Dr. Timothy B. Smith Bio
Timothy B. Smith (Ph.D. Mississippi State University, 2001) is a veteran of the National Park Service and currently teaches history at the University of Tennessee at Martin. He received his B.A. and M.A. from the University of Mississippi in 1996-1997 and his Ph.D. from Mississippi State University in 2001.
In addition to numerous articles and essays, he is the author, editor, or co-editor of eighteen books, including Champion Hill: Decisive Battle for Vicksburg (2004), Corinth 1862: Siege, Battle, Occupation (2012), which won the Fletcher Pratt Award and the McLemore Prize, Shiloh: Conquer or Perish (2014), which won the Richard B. Harwell Award, the Tennessee History Book Award, and the Douglas Southall Freeman Award, and Grant Invades Tennessee: The 1862 Battles for Forts Henry and Donelson (2016), which won the Tennessee History book Award and the Douglas Southall Freeman Award.
Dr. Smith's recent book published in 2018 is The Real Horse Soldiers: Benjamin Grierson's Epic 1863 Civil War Raid Through Mississippi. Here is a description from Amazon's website:
Benjamin Grierson’s Union cavalry thrust through Mississippi is one of the most well-known operations of the Civil War. The last serious study was published more than six decades ago. Since then other accounts have appeared, but none are deeply researched full-length studies of the raid and its more than substantial (and yet often overlooked) results. The publication of Timothy B. Smith’s The Real Horse Soldiers: Benjamin Grierson’s Epic 1863 Civil War Raid through Mississippi rectifies this oversight.
There were other simultaneous operations to distract Confederate attention from the real threat posed by U. S. Grant’s Army of the Tennessee. Grierson’s operation, however, mainly conducted with two Illinois cavalry regiments, has become the most famous, and for good reason: For 16 days (April 17 to May 2) Grierson led Confederate pursuers on a high-stakes chase through the entire state of Mississippi, entering the northern border with Tennessee and exiting its southern border with Louisiana. The daily rides were long, the rest stops short, and the tension high. Ironically, the man who led the raid was a former music teacher who some say disliked horses. Throughout, he displayed outstanding leadership and cunning, destroyed railroad tracks, burned trestles and bridges, freed slaves, and created as much damage and chaos as possible.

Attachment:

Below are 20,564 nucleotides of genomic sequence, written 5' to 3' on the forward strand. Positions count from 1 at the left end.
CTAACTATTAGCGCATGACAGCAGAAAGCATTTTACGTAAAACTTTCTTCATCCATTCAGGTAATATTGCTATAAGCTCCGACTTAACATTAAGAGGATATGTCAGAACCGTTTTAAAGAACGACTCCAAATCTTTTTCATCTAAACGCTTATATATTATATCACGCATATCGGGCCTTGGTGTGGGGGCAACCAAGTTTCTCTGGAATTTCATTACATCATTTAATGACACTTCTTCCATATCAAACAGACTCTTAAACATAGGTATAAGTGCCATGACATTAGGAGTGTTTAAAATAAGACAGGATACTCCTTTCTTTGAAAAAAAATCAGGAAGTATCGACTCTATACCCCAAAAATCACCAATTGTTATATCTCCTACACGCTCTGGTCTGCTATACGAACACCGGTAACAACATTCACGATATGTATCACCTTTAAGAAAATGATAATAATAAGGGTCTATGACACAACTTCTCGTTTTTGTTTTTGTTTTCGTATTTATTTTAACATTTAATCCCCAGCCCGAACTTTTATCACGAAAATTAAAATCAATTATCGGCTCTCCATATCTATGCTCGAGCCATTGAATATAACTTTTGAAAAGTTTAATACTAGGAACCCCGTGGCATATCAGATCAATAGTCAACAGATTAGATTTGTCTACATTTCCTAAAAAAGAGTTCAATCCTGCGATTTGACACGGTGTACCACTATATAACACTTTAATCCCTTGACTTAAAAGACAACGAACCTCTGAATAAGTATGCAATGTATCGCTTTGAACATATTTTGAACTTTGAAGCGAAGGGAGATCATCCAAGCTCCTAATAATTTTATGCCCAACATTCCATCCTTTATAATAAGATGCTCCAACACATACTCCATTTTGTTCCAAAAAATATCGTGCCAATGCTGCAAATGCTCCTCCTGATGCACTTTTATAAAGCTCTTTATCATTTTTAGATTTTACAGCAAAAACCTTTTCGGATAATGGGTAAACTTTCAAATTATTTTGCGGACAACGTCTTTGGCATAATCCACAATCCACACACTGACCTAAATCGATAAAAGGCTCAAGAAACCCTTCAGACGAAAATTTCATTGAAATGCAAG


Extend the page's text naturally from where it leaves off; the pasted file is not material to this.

Grierson’s Raid broke a vital Confederate rail line at Newton Station that supplied Vicksburg and, perhaps most importantly, consumed the attention of the Confederate high command. While Confederate Lt. Gen. John Pemberton at Vicksburg and other Southern leaders looked in the wrong directions, Grant moved his entire Army of the Tennessee across the Mississippi River below Vicksburg, spelling the doom of that city, the Confederate chances of holding the river, and perhaps the Confederacy itself.
Novelists have attempted to capture the large-than-life cavalry raid in the popular imagination, and Hollywood reproduced the daring cavalry action in The Horse Soldiers, a 1959 major motion picture starring John Wayne and William Holden. Although the film replicates the raid’s drama and high-stakes gamble, cinematic license chipped away at its accuracy.
Based upon years of research and presented in gripping, fast-paced prose, Timothy B. Smith’s The Real Horse Soldiers captures the high drama and tension of the 1863 horse soldiers in a modern, comprehensive, academic study. Readers will find it fills a wide void in Civil War literature.
Dr. Smith lives with his wife Kelly and children Mary Kate and Leah Grace in Adamsville, Tennessee.